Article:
Entries tagged with “John McCain”.



Well election euphoria is still rampant here in Minneapolis. People were dancing in the streets, setting off fireworks, and more Tuesday night. I’m not going to discuss politics today but more post my thoughts of working in a school that hosted a polling site.

A lot more went into this than I expected. A few of us (including the principal) had a meeting to talk about logistics of the day. We had to make sure our students were safe, didn’t interfere with the voting, and our school looks good.

The way our building is setup we don’t have a secure way to section off part of the school, which turned out to be fine. A funny part of the logistics is that the school district won’t allow the “general public” to use our restroom facilities. So someone ponied up the money to rent port-a-potties. Yes, we had 4 port-a-potties sitting outside our building.

Anyway I had the chance to talk to many of the students getting off the buses. Their reactions were wide ranging and interesting. Here are a few of them:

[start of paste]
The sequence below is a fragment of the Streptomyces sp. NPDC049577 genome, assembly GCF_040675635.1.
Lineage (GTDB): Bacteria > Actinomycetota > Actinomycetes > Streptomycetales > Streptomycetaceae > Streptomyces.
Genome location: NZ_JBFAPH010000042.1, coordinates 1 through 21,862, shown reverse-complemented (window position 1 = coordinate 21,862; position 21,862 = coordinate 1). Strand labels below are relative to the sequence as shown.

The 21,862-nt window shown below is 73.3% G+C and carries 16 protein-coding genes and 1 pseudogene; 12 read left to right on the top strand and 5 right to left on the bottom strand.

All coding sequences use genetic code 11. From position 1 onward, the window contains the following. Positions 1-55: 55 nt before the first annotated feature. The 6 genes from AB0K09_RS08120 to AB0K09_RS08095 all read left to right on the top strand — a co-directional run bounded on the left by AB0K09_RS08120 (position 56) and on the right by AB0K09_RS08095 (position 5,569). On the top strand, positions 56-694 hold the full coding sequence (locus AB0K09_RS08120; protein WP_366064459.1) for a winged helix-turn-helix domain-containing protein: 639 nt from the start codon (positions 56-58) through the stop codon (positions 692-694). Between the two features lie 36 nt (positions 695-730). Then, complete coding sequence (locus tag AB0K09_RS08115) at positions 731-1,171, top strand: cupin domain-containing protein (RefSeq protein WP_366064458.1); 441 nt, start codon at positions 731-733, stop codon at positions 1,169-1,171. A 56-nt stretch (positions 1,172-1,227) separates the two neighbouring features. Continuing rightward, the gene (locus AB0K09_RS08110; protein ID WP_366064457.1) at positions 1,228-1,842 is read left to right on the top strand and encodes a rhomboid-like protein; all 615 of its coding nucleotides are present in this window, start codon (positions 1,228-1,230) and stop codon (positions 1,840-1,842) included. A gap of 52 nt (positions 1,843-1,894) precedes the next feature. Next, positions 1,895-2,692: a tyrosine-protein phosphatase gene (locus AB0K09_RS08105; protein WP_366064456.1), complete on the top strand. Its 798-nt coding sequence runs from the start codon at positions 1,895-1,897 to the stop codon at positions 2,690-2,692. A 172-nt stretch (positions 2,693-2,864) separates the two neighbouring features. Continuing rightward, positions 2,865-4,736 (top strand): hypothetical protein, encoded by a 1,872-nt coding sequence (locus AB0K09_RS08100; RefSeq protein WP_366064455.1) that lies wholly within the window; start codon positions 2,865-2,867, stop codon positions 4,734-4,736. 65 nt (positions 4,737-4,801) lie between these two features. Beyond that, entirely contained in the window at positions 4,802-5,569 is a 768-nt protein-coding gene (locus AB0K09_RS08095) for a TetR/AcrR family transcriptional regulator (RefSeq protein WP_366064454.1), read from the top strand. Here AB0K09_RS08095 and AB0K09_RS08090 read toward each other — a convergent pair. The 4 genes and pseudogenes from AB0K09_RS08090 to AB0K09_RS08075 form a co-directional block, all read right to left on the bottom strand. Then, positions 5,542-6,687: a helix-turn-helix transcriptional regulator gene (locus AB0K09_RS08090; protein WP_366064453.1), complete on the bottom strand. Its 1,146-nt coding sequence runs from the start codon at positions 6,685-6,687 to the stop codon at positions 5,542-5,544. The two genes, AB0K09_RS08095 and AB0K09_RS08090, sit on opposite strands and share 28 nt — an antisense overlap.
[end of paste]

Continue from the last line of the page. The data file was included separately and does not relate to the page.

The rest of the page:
– “Did you vote Mr Cross?” Me: “Not yet” “Ok, be responsible.”
– “What is going on??” (she obviously didn’t get the phone call the night before)
– One student walked past the line of waiting voters and started chanting, “Obama, Obama, Obama.”
– Another student later went through and pointed at people saying, “McCain, McCain, McCain.”
– Fortunately, for the last two the people just laughed.
– Some voters waiting in line very early threatened to call the cops on a student holding an Obama sign if we didn’t make him put it away – we did. The only cop that I saw around all day was our Liaison.
– Throughout the day students would walk by the voting room and say something like Obama or McCain. Interestingly, no kids said anything about our levy or referendum on the ballot!
– Every polling site had a Kids Voting Booth. It kept track of which school the students attended – not necessarily the polling site. Our school had 67 students vote – 65 voted for Obama,29 voted to pass the school levy.
– Voters lined the hall, out the door, and around the corner… the wait wasn’t ever more than 30-40 minutes.
– Voters enjoyed the chance to talk and catch up with their neighbors and friends.

It was good to see the kids react to the election and to see democracy in action. We have a large percentage of students who are first or second generation immigrants. Some of these student’s parents aren’t able to vote but they got to see the power of democracy. A co-worker said she ran into a bunch of Somali’s cheering in the streets – and they couldn’t vote but were so excited to watch democracy in action.